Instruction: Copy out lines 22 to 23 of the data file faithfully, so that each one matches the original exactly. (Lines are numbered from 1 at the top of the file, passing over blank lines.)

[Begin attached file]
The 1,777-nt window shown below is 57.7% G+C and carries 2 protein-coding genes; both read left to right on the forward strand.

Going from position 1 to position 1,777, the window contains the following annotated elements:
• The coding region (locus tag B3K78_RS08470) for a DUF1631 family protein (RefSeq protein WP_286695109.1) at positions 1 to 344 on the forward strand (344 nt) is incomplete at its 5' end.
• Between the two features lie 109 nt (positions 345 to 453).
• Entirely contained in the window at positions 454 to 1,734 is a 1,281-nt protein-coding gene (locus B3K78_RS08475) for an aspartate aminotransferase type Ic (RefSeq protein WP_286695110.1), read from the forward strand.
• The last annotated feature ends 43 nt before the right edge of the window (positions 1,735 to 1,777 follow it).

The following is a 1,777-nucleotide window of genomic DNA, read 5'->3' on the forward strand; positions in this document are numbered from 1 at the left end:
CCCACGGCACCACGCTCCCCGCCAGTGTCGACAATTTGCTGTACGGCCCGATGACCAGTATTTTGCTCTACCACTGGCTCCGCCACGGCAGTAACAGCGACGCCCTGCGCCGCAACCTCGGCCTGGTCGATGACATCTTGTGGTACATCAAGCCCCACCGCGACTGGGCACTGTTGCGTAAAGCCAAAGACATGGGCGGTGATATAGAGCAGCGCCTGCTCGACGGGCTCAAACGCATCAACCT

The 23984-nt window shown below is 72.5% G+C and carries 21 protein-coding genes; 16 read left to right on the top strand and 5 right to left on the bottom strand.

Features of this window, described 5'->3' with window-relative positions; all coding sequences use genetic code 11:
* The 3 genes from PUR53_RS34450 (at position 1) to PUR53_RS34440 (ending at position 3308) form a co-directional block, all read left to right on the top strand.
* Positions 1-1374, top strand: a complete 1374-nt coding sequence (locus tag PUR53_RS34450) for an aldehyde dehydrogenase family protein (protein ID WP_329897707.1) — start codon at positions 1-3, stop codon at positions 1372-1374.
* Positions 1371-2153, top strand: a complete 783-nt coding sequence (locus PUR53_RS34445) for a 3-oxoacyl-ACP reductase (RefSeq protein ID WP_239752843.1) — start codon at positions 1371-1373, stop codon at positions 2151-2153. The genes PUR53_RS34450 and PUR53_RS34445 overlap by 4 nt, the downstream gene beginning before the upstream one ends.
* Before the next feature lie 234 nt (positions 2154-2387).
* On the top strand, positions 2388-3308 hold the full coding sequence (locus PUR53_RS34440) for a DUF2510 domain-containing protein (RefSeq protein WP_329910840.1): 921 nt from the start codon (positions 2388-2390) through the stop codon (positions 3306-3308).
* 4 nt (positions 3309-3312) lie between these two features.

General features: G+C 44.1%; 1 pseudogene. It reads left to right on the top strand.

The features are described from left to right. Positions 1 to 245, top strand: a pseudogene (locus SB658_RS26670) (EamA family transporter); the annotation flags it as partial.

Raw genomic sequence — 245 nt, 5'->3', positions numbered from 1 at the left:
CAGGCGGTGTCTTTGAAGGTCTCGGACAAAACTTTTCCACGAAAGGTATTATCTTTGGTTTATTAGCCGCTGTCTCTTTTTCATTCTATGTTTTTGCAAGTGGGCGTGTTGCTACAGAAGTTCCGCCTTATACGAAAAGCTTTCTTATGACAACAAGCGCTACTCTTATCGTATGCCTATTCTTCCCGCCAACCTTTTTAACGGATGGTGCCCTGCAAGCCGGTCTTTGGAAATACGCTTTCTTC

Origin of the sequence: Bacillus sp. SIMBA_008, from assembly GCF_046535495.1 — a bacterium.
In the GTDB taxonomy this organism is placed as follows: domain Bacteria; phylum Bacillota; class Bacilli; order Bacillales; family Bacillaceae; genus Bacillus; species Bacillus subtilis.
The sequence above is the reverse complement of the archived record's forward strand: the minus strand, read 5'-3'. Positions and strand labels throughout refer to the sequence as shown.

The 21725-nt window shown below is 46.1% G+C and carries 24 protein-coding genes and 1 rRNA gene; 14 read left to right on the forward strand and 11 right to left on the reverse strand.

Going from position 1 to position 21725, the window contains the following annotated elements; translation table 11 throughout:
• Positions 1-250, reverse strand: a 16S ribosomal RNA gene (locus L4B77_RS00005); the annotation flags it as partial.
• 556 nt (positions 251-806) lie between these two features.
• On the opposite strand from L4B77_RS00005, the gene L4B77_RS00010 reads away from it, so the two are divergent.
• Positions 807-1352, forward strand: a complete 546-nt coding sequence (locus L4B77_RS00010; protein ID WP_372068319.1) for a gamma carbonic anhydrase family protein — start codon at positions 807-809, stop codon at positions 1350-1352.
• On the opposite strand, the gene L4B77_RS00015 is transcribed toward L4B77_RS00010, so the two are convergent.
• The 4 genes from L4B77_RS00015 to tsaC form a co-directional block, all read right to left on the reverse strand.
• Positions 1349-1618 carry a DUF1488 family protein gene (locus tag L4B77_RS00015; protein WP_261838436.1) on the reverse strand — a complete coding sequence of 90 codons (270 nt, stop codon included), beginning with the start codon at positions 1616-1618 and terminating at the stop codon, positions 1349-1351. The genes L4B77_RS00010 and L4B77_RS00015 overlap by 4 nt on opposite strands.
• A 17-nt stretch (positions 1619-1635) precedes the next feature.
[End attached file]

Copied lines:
In the GTDB taxonomy this organism is placed as follows: domain Bacteria; phylum Bacillota; class Bacilli; order Bacillales; family Bacillaceae; genus Bacillus; species Bacillus subtilis.
The sequence above is the reverse complement of the archived record's forward strand: the minus strand, read 5'-3'. Positions and strand labels throughout refer to the sequence as shown.